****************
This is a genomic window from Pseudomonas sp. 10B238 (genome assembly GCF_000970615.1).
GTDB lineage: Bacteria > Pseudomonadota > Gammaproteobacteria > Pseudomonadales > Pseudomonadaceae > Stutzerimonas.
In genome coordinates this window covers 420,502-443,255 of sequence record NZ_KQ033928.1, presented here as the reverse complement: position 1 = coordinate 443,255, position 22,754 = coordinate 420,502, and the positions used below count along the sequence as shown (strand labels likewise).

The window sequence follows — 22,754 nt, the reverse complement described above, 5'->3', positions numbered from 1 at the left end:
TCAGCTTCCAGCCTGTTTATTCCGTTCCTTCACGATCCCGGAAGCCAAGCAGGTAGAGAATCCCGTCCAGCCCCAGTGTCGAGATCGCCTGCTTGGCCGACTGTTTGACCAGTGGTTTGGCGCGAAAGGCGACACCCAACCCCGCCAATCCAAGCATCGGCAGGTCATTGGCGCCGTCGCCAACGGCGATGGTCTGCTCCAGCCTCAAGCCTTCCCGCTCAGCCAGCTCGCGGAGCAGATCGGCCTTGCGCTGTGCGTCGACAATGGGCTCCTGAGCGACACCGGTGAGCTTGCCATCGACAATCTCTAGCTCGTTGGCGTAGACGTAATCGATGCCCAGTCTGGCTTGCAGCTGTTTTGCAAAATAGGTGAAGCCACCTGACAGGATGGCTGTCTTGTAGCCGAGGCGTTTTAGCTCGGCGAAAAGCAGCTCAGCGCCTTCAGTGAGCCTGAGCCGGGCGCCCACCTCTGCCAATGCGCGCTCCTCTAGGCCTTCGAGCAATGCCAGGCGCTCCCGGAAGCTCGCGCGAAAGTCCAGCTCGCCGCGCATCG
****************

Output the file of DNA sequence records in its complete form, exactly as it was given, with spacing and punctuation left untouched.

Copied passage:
This is a genomic window from Pseudomonas sp. 10B238 (genome assembly GCF_000970615.1).
GTDB lineage: Bacteria > Pseudomonadota > Gammaproteobacteria > Pseudomonadales > Pseudomonadaceae > Stutzerimonas.
In genome coordinates this window covers 420,502-443,255 of sequence record NZ_KQ033928.1, presented here as the reverse complement: position 1 = coordinate 443,255, position 22,754 = coordinate 420,502, and the positions used below count along the sequence as shown (strand labels likewise).

The window sequence follows — 22,754 nt, the reverse complement described above, 5'->3', positions numbered from 1 at the left end:
TCAGCTTCCAGCCTGTTTATTCCGTTCCTTCACGATCCCGGAAGCCAAGCAGGTAGAGAATCCCGTCCAGCCCCAGTGTCGAGATCGCCTGCTTGGCCGACTGTTTGACCAGTGGTTTGGCGCGAAAGGCGACACCCAACCCCGCCAATCCAAGCATCGGCAGGTCATTGGCGCCGTCGCCAACGGCGATGGTCTGCTCCAGCCTCAAGCCTTCCCGCTCAGCCAGCTCGCGGAGCAGATCGGCCTTGCGCTGTGCGTCGACAATGGGCTCCTGAGCGACACCGGTGAGCTTGCCATCGACAATCTCTAGCTCGTTGGCGTAGACGTAATCGATGCCCAGTCTGGCTTGCAGCTGTTTTGCAAAATAGGTGAAGCCACCTGACAGGATGGCTGTCTTGTAGCCGAGGCGTTTTAGCTCGGCGAAAAGCAGCTCAGCGCCTTCAGTGAGCCTGAGCCGGGCGCCCACCTCTGCCAATGCGCGCTCCTCTAGGCCTTCGAGCAATGCCAGGCGCTCCCGGAAGCTCGCGCGAAAGTCCAGCTCGCCGCGCATCG